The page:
Now, let’s discuss the third quarter performance at our two operating divisions. Production in the eastern division which consists of Michigan, Indiana, and Kentucky and is primarily natural gas was about 3% below the prior quarter. Third quarter controllable lease operating expenses for the eastern division were above the second quarter expenses mainly due to the increased activity level in the summer months.

Capital spending in the eastern division for the third quarter totaled $6 million and consisted of 16 drill wells, 14 recompletions and one facility optimization project. The program added net production of about 3 million cubic feet equivalent per day.

In the western division, which includes California, Florida and Wyoming, including the recent Greasewood acquisition, third quarter production which is primarily crude oil came in about 8% higher than second quarter production.

We had good production growth in both Wyoming and Florida which grew 16% and 11% respectively. Controllable LOE for the quarter was higher than the second quarter mainly due to higher than average well pulling activity in our California and Wyoming fields and the major workover in Florida.

Capital spending in the western division for the third quarter totaled $15.7 million and consisted of one drill well in Florida, three drill wells in California and seven drill wells in Wyoming. The program generated very good results at a net initial production of about 500 barrels of oil per day.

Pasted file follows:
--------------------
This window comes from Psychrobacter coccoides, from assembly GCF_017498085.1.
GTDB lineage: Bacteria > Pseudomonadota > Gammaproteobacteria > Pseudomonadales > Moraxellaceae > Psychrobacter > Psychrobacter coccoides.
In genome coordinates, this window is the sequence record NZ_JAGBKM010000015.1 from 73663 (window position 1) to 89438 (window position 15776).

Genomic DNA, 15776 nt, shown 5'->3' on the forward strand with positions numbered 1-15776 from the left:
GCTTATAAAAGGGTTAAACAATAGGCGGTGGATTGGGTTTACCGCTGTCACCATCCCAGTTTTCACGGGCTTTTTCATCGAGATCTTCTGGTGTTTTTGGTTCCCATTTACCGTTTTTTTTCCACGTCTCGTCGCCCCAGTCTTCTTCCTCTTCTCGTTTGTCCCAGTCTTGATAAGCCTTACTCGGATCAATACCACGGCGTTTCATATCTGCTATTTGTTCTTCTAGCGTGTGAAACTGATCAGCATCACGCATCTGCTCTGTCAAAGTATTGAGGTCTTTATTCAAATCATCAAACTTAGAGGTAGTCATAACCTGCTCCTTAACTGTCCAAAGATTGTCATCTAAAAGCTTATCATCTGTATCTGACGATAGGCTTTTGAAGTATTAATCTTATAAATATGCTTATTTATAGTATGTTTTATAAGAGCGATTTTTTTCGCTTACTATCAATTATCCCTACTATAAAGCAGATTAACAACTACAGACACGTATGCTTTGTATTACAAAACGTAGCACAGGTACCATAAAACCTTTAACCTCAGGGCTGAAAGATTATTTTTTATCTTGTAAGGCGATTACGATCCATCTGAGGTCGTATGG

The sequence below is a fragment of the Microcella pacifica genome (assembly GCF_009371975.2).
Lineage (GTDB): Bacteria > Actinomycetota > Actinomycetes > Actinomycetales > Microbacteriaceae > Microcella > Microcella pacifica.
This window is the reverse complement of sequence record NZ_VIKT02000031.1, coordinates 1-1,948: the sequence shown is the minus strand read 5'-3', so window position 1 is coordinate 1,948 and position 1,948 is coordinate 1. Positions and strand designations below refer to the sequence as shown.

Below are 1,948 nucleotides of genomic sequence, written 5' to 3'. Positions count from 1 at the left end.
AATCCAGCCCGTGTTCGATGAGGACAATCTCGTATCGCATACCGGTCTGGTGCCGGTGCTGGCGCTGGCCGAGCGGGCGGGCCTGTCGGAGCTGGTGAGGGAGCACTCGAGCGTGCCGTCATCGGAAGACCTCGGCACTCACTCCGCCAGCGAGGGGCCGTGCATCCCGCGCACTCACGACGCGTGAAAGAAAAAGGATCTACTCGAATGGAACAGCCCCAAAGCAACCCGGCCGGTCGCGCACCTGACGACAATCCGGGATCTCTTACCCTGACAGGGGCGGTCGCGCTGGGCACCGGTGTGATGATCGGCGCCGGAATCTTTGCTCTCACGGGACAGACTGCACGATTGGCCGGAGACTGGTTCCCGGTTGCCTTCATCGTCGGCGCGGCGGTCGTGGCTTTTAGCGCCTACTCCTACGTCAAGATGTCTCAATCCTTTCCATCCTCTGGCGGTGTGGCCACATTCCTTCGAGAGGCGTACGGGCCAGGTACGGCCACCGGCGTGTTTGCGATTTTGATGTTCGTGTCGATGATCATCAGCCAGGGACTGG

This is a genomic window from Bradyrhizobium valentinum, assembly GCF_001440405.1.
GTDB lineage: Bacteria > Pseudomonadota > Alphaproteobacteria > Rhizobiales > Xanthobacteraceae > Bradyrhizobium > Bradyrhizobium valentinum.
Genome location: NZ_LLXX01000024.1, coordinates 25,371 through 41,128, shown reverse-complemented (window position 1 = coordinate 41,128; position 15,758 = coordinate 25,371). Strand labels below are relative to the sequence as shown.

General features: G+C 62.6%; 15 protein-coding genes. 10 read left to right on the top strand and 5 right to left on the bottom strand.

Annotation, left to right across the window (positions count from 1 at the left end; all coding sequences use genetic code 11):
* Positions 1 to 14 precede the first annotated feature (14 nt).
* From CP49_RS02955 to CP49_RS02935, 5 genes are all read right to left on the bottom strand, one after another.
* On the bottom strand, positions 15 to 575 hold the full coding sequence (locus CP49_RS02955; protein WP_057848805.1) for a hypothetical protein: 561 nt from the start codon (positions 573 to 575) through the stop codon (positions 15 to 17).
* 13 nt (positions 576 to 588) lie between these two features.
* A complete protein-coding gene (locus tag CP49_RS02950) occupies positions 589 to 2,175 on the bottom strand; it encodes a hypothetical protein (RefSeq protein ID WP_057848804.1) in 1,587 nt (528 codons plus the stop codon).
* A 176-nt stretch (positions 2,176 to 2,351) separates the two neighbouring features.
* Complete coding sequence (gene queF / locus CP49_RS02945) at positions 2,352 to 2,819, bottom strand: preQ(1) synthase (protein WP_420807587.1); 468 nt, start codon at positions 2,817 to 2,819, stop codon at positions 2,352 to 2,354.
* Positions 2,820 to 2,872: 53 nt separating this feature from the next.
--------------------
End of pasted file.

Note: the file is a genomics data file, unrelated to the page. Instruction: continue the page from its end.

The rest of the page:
Now, let’s talk acquisitions. I’d like to give an update on both of the recent acquisitions we made in Wyoming. As discussed on our earnings call last quarter, the acquisition of the Greasewood Field in the Powder River Basin closed and BreitBurn took over operations on July 28. We have an excellent operating team in Wyoming and they very quickly made an impact.

Through minor facility modifications and by changing down whole pumps and select wells, gross production has increased from 800 barrels of oil per day to a 1000 barrels oil per day and we believe there are additional production improvements that can be made in the field. BreitBurn has a net revenue interest of about 61%.

We currently have four approved drilling locations and plans for the first well around the 1st of December. These wells should be complete in the first quarter of 2012 and based on their results and our current interpretation of the field, we expect to do additional drilling next year. In short, the Greasewood Field has exceeded our acquisition expectations to date.

Moving southwest in Wyoming to the Green River and Evanston Basins, the acquisition of the properties from Cabot closed on October 6, and we took over operations the same day. The integration of these properties is going smoothly and our operating and technical teams are in place and focused on these assets. Production is coming in at forecast.

Concerning future activity, we’ve said previously that there are hundreds of potential locations. So, it is an area with significant opportunity. We are currently working on high grading these opportunities to ensure that we optimize the company-wide portfolio for our 2012 capital program.